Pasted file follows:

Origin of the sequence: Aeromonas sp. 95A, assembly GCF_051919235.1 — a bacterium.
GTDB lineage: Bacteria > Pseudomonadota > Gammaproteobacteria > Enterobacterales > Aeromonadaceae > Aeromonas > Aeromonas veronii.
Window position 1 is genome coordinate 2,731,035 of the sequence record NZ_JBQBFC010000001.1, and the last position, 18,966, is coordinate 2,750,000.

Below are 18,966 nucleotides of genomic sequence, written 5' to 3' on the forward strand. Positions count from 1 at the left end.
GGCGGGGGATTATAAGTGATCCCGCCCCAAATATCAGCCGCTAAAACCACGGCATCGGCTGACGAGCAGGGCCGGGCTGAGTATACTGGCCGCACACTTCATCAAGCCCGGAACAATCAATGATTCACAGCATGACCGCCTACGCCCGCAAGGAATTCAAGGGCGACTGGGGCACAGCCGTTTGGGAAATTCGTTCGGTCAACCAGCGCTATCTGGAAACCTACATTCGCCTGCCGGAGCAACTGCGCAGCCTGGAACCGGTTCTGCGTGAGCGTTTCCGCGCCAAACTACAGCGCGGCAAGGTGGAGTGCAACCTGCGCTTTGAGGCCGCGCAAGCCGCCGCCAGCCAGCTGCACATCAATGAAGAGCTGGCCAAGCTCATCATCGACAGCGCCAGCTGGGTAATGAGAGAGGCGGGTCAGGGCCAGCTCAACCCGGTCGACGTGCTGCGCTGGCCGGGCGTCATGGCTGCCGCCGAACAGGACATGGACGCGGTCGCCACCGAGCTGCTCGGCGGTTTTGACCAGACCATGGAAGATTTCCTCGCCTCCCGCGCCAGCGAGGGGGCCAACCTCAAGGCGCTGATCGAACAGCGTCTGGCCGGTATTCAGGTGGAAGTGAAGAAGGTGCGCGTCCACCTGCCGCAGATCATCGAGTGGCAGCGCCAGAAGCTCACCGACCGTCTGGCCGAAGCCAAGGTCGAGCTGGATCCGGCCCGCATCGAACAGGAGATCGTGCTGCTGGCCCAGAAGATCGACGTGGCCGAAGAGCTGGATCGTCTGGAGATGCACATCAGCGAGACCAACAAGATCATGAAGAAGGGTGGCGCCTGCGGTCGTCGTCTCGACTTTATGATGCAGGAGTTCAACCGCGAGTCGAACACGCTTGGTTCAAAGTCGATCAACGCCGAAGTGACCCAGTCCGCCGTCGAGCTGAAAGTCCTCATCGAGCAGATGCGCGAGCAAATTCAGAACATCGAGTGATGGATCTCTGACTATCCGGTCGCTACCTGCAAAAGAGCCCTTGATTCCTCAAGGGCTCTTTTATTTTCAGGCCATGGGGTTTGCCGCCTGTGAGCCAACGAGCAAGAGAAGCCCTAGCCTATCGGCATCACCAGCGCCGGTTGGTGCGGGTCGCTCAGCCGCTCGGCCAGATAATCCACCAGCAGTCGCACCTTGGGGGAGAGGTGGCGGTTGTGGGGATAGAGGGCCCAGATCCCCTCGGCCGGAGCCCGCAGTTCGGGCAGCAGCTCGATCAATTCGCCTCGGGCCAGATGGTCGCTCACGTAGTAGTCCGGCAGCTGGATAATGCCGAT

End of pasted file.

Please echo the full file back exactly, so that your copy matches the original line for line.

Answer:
Origin of the sequence: Aeromonas sp. 95A, assembly GCF_051919235.1 — a bacterium.
GTDB lineage: Bacteria > Pseudomonadota > Gammaproteobacteria > Enterobacterales > Aeromonadaceae > Aeromonas > Aeromonas veronii.
Window position 1 is genome coordinate 2,731,035 of the sequence record NZ_JBQBFC010000001.1, and the last position, 18,966, is coordinate 2,750,000.

Below are 18,966 nucleotides of genomic sequence, written 5' to 3' on the forward strand. Positions count from 1 at the left end.
GGCGGGGGATTATAAGTGATCCCGCCCCAAATATCAGCCGCTAAAACCACGGCATCGGCTGACGAGCAGGGCCGGGCTGAGTATACTGGCCGCACACTTCATCAAGCCCGGAACAATCAATGATTCACAGCATGACCGCCTACGCCCGCAAGGAATTCAAGGGCGACTGGGGCACAGCCGTTTGGGAAATTCGTTCGGTCAACCAGCGCTATCTGGAAACCTACATTCGCCTGCCGGAGCAACTGCGCAGCCTGGAACCGGTTCTGCGTGAGCGTTTCCGCGCCAAACTACAGCGCGGCAAGGTGGAGTGCAACCTGCGCTTTGAGGCCGCGCAAGCCGCCGCCAGCCAGCTGCACATCAATGAAGAGCTGGCCAAGCTCATCATCGACAGCGCCAGCTGGGTAATGAGAGAGGCGGGTCAGGGCCAGCTCAACCCGGTCGACGTGCTGCGCTGGCCGGGCGTCATGGCTGCCGCCGAACAGGACATGGACGCGGTCGCCACCGAGCTGCTCGGCGGTTTTGACCAGACCATGGAAGATTTCCTCGCCTCCCGCGCCAGCGAGGGGGCCAACCTCAAGGCGCTGATCGAACAGCGTCTGGCCGGTATTCAGGTGGAAGTGAAGAAGGTGCGCGTCCACCTGCCGCAGATCATCGAGTGGCAGCGCCAGAAGCTCACCGACCGTCTGGCCGAAGCCAAGGTCGAGCTGGATCCGGCCCGCATCGAACAGGAGATCGTGCTGCTGGCCCAGAAGATCGACGTGGCCGAAGAGCTGGATCGTCTGGAGATGCACATCAGCGAGACCAACAAGATCATGAAGAAGGGTGGCGCCTGCGGTCGTCGTCTCGACTTTATGATGCAGGAGTTCAACCGCGAGTCGAACACGCTTGGTTCAAAGTCGATCAACGCCGAAGTGACCCAGTCCGCCGTCGAGCTGAAAGTCCTCATCGAGCAGATGCGCGAGCAAATTCAGAACATCGAGTGATGGATCTCTGACTATCCGGTCGCTACCTGCAAAAGAGCCCTTGATTCCTCAAGGGCTCTTTTATTTTCAGGCCATGGGGTTTGCCGCCTGTGAGCCAACGAGCAAGAGAAGCCCTAGCCTATCGGCATCACCAGCGCCGGTTGGTGCGGGTCGCTCAGCCGCTCGGCCAGATAATCCACCAGCAGTCGCACCTTGGGGGAGAGGTGGCGGTTGTGGGGATAGAGGGCCCAGATCCCCTCGGCCGGAGCCCGCAGTTCGGGCAGCAGCTCGATCAATTCGCCTCGGGCCAGATGGTCGCTCACGTAGTAGTCCGGCAGCTGGATAATGCCGAT